Gordon River National Park, Tasmania
After travelling 11,000 miles along the 40th degree of latitude from South America, the winds and waters of the Southern Ocean, meet Tasmania. On some days Mother Nature plays nicely on others she shows her ugly worst. Ragged rocks and crashing waves contest in mortal combat. In the middle of Tasmania's western seaboard, lies the mouth of the Gordon River, perhaps better known as Hell's Gates. It was here the very worst convicts from in the British colonies were brought, to serve their time on Sarah Island, the harshest of all penal settlements in the British Empire in the 1800s. It is also one of the most dangerous harbour entrances in the world.
During the convicts time, they were conscripted to cut and move Huon Pine and Celery Top,(cherished, endemic hardwoods, that do not break down in water) from the rain forests, to Sarah Island, in preparation for ship building. Punishment was meted out mercilessly with a Cat of 27 tails, designed to tear flesh at the first stroke. In a single year 8004 lashes were given to the prison population. The island seldom had more than 100 prisoners at any time. If that was not enough, many were banished in chains to spend the night, shackled to the walls of a cave, that flooded up to their waists with freezing waters.
Today, the Gordon River, enjoys a much more peaceful existence; Mother Nature still regularly, throws her rath at Hell's Gates, but the convict era has been replaced by aquaculture, conservation and tourism. The Gordon River National Park is one the World Heritage most protected treasures. Like the Tarkine, its northern neighbour, the Gordon River has had its share of battles.
In the 1960s an hydro electric scheme was given the green light, by government. A dam was proposed at the head of the Gordon River. Tasmanian's erupted in anger. A bitter and fiercely fought battle resulted in the closure of the dam scheme and the World Heritage listing of the Gordon River.
Like the Tarkine, the rain forest here is almost as old as time itself. There are trees and plants here that are the closest living relatives to early life on earth. They evolved long before birds and many animals. If you stop and listen there is no bird song. No scrambling animals. These trees have nothing for them to eat, they produce no flowers and no fruit. They do not use pollination to reproduce.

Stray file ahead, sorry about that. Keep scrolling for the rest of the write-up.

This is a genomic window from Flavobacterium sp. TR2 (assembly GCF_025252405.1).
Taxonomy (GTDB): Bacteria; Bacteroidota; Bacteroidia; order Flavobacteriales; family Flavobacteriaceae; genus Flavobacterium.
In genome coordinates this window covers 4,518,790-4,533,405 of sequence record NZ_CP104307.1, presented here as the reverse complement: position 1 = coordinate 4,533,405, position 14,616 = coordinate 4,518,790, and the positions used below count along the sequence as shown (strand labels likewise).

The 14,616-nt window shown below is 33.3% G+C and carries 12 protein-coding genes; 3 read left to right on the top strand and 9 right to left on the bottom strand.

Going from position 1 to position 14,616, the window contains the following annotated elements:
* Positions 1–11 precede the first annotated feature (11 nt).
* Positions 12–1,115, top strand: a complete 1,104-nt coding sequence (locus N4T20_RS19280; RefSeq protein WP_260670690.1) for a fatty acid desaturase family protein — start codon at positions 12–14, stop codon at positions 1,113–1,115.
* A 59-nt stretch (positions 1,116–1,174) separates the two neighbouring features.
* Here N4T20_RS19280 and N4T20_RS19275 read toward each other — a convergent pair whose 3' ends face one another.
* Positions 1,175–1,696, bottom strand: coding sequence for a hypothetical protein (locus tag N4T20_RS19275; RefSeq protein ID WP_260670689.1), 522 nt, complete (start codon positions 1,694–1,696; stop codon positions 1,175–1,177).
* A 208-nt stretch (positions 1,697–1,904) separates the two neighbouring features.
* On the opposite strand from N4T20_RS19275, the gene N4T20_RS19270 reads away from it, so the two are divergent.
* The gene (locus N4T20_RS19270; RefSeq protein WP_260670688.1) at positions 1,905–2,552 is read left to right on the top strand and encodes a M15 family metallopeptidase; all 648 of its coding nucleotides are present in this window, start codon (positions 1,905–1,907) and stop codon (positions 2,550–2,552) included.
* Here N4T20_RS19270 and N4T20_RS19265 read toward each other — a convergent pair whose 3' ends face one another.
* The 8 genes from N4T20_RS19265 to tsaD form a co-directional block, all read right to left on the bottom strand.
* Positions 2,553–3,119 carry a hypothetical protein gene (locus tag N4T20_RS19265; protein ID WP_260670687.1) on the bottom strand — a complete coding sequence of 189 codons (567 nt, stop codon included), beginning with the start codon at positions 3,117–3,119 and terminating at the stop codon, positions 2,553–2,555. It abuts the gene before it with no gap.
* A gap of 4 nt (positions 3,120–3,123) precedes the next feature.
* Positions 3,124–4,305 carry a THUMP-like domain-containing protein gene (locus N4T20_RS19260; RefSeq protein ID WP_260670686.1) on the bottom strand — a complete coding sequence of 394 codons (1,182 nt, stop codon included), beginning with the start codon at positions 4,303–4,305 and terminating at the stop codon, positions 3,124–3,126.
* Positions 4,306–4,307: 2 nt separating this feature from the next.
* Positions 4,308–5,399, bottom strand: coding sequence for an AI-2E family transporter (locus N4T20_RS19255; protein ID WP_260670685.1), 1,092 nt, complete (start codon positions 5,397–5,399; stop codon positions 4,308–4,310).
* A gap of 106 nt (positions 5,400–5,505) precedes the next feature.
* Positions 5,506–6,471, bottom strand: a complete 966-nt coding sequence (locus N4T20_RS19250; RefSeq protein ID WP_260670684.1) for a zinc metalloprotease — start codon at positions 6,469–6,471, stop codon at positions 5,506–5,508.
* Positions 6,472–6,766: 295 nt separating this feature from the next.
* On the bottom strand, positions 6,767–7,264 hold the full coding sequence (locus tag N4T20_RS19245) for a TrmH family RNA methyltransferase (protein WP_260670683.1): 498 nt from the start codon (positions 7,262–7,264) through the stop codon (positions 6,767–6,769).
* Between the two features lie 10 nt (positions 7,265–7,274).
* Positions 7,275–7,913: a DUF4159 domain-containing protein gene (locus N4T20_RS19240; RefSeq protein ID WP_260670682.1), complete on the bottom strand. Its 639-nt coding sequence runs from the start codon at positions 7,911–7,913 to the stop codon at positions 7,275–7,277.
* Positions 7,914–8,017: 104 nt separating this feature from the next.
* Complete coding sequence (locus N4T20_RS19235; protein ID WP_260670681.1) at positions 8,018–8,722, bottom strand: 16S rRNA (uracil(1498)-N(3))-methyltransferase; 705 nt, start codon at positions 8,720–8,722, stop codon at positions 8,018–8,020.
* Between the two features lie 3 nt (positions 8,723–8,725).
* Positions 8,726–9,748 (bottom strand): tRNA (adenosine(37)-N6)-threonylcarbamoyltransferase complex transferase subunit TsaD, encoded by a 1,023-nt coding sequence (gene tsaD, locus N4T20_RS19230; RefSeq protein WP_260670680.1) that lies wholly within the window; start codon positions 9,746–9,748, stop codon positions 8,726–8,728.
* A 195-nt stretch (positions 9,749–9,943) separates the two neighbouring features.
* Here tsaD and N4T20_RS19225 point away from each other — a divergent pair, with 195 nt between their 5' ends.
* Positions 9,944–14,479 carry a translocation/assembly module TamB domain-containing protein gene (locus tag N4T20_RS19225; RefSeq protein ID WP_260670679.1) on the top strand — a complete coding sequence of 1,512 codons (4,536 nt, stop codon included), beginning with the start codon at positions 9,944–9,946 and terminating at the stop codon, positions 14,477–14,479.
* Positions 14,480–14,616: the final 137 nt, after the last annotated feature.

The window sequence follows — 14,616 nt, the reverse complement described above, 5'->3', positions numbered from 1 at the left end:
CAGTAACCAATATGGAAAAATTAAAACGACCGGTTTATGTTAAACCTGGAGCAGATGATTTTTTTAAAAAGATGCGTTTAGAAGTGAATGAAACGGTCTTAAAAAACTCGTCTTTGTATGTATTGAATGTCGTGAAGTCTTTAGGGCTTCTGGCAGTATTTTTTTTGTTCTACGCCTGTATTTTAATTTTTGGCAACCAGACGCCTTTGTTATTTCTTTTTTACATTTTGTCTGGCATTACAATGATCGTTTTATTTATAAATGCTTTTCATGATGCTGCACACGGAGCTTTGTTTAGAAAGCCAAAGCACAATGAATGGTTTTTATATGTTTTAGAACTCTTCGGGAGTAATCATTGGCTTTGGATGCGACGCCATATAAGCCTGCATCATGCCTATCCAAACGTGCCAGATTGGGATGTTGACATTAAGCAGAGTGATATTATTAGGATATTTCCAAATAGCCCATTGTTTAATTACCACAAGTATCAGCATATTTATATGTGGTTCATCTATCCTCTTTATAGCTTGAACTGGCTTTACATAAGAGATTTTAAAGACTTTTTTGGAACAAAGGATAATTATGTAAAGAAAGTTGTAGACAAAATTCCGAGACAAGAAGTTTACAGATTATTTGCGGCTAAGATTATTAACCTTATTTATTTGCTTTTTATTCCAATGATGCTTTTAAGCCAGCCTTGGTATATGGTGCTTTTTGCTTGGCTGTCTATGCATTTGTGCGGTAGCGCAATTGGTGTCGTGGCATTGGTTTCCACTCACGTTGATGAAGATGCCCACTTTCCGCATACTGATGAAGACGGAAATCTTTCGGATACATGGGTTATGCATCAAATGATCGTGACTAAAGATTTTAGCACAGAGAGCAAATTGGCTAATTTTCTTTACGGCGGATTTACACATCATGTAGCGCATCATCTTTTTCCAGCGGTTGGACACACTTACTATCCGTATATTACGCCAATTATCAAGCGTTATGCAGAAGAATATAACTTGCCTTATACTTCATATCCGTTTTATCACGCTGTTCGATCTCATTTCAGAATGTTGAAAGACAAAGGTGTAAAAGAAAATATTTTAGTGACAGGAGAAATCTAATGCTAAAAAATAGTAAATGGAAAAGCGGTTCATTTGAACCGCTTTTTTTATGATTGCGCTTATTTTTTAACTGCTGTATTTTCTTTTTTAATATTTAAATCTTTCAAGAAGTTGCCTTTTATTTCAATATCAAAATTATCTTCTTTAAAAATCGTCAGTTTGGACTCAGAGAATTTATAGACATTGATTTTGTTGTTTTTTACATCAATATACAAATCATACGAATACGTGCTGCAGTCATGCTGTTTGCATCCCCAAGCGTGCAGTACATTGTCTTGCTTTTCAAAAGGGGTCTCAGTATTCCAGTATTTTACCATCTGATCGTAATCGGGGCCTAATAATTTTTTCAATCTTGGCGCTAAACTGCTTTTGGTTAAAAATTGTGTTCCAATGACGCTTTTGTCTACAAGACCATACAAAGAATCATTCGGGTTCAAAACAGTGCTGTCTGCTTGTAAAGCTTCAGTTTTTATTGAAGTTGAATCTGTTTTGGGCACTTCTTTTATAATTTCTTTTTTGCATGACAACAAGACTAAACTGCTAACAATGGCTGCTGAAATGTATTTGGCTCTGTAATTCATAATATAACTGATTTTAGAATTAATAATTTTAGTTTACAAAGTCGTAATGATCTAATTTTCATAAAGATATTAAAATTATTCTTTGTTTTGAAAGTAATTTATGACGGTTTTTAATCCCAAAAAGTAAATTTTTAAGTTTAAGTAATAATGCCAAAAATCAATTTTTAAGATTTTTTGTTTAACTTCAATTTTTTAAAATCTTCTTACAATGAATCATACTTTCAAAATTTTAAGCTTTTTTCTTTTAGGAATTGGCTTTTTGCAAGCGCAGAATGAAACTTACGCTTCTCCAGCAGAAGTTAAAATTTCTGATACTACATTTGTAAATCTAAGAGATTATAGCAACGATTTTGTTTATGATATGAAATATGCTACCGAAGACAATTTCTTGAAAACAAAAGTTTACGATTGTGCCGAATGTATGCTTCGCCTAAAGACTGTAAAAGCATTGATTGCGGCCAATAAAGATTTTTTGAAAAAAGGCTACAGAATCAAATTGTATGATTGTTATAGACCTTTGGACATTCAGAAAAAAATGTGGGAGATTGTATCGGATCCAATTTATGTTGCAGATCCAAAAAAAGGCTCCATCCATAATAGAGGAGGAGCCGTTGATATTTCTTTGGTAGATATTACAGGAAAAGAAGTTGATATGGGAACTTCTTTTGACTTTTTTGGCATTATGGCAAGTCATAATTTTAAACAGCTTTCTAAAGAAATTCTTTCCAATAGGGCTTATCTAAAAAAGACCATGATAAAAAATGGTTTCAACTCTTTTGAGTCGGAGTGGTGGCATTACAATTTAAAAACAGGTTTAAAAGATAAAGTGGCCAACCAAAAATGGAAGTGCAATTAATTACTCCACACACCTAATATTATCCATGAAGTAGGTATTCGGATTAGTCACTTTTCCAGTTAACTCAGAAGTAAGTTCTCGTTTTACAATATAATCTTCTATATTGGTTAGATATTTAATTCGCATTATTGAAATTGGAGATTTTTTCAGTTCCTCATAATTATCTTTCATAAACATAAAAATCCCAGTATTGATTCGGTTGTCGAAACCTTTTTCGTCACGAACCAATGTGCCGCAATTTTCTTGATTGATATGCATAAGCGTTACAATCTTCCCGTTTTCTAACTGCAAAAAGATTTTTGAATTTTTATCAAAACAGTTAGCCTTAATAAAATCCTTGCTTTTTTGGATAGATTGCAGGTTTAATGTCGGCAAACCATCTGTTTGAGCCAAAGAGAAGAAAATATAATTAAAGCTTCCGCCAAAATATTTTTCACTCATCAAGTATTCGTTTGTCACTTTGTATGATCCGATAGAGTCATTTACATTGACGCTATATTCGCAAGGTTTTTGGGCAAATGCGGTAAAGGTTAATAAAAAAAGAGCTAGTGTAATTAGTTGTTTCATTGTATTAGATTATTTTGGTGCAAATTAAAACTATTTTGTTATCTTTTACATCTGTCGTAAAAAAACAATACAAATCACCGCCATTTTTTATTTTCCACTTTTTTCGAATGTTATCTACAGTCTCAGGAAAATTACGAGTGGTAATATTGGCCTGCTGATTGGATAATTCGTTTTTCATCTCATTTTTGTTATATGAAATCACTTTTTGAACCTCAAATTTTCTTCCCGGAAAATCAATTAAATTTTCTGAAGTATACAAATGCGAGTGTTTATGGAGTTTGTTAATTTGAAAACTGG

Despite this the forest is so dense that four metres in from the river on the Heritage Walk, it was impossible to tell which direction you would need to go, to get back to the river. The Heritage Walk is an access point provided by Parks and Wildlife on the Gordon River Cruise to see first hand this extraordinary natural phenomenon. A fallen 2000 year old Huon Pine beside the walk, was recorded to have had over 147 different species of plant on it. Many of which grow nowhere else on the planet.
Back on the river, the early morning light, barely pierced the mists. The tannins lending their dark brown colour to the still waters, provided perfect mirrors to reflect the magnificent forest backdrop, en route back to the infamous Sarah Island Penetentiary. The competition for space and light is clear to see, with trees growing in the river and grasses and reeds, lining the waters ahead of them. Above the canopy is thick with a collection of vibrant green and yellow leaves, occasionally interspersed with a dying tree, devoid of leaves.
Back at Sarah Island, a tour reveals the story of the convicts and the administration that ran them. Brutality, murders, floggings, plots and counterplots have been researched over 18 years by a local historian, providing a fascinating insight to life on the island. On our tour this was delivered by an equally engaging Aboriginal guide who also doubled as an actor in the evening. His lively and interactive dialogue brought to life scenes of the time.
Whilst escape was not upper most in the minds of the visitors, escape they did, back to the boat and the journey back to Strahan. With the sun, shrouded in hazy cloud and no wind, it was almost like a sunset cruise home. A far cry from the violence of both convict history and the brutal forces of the Roaring Forties synonymous with the region.
For more images from the Gordon River National Park please click here
My thanks to RACT Gordon River cruises, The People, Ships and Shipwrights Tour, for information used in helping write this article
© Robert Oates | BALLANTYNE Photography Travel and Events Photography and Editorials